The recommendation . Avoid the use of highly specialized vocabulary, incomprehensible to a wide user audience. If it is difficult to enter a replacement for special terms, you can create a glossary and include it in the user guide. In particularly difficult cases, you can seek advice from specialist philologists.
    Separate recommendation for philologists. The vocabulary and stylistics of the language of user interfaces is a very interesting and poorly studied area. What is not a topic for scientific and practical work?

    Translation difficulties

    Adopting new technologies from other countries, we also adopt appropriate terminology. In the field of computer technology, many borrowed terms are used, many of which have not yet been thoroughly rooted in Russian. Sometimes excessive borrowing leads to incidents similar to those shown in the illustration below. Before us is the start screen of Fine Reader for MacOS:

    What does a Searchable PDF expression mean? Can a novice user understand its meaning? Have the developers thought that among the users there may be people who do not know English? Can an interface be considered understandable and convenient, the text part of which is a jumble of Russian and Latin letters?

    In Russia, the problem of translating IT terminology is of particular relevance. Computer terms come into Russian from English. Terms borrowed from English often do not take root in the Russian language, precisely because they with great difficulty fit into the structures of phonetic, grammatical and spelling norms of our language. In many European languages, the strategy of transferring English terms using “native” roots has proven successful. In the Russian language, in the vast majority of cases, there is direct borrowing. The situation is complicated by the fact that the Russian language uses the Cyrillic writing system. In Latin-based languages, English words are in most cases borrowed from the original spelling of the source language. In Russian, the problem of transliteration is very acute, entailing a number of complex problems. Which spelling is preferable: placeholder or placeholder? Check box or checkbox? It is clear that the lack of a single spelling option also negatively affects the usability of interfaces. Attempts to replace the new terms with Russian equivalents were unsuccessful.In specialized forums, there are attempts to replace the word “placeholder” with “substitute” or “substitute,” but this practice has not yet become widespread. The English checkbox is sometimes transmitted in Russian as a “flag” or “flag switch”. However, a “flag” is more likely to mean a checkmark that is installed in the form - but what should this form be called in this case? The expression "flag switch" does not take root in the language, because it looks too bulky and awkward.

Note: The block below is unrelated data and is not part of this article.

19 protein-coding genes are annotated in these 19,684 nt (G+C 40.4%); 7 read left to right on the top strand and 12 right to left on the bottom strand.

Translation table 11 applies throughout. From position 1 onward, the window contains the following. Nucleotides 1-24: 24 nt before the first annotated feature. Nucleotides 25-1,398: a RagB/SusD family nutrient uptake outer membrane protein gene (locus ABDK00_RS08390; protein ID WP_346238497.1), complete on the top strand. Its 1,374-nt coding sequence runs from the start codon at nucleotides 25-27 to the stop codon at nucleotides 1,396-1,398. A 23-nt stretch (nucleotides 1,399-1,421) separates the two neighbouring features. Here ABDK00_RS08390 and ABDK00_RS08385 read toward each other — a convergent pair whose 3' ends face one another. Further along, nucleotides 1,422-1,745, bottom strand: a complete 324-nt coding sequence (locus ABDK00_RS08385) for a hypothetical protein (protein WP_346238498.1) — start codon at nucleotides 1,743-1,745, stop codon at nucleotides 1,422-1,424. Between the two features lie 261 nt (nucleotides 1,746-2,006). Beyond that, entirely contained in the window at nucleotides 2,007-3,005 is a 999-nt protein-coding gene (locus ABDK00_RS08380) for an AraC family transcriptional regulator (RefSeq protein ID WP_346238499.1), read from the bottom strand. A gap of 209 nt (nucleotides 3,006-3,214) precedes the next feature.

The problems of adaptation borrowed terminology do not have an unambiguous solution. History shows that attempts to reform the language from above always end in complete failure. But it also testifies to something else: language is a self-organizing system, and alien elements that do not fit into the natural course of its development are discarded over time. So it was, for example, with football terms: the words “midfielder” and “goalkeeper” did not take root in the Russian language, giving way to the usual “midfielder” and “goalkeeper”. The same thing will happen with the latest computer terminology: something will leave, something will remain ...

    RecommendationWhen designing interfaces, excessive use of foreign terminology should be avoided. The inclusion of English terms in the Latin alphabet in Russian sentences is unacceptable! It is highly desirable that professional translators also take part in the process of developing applications and sites.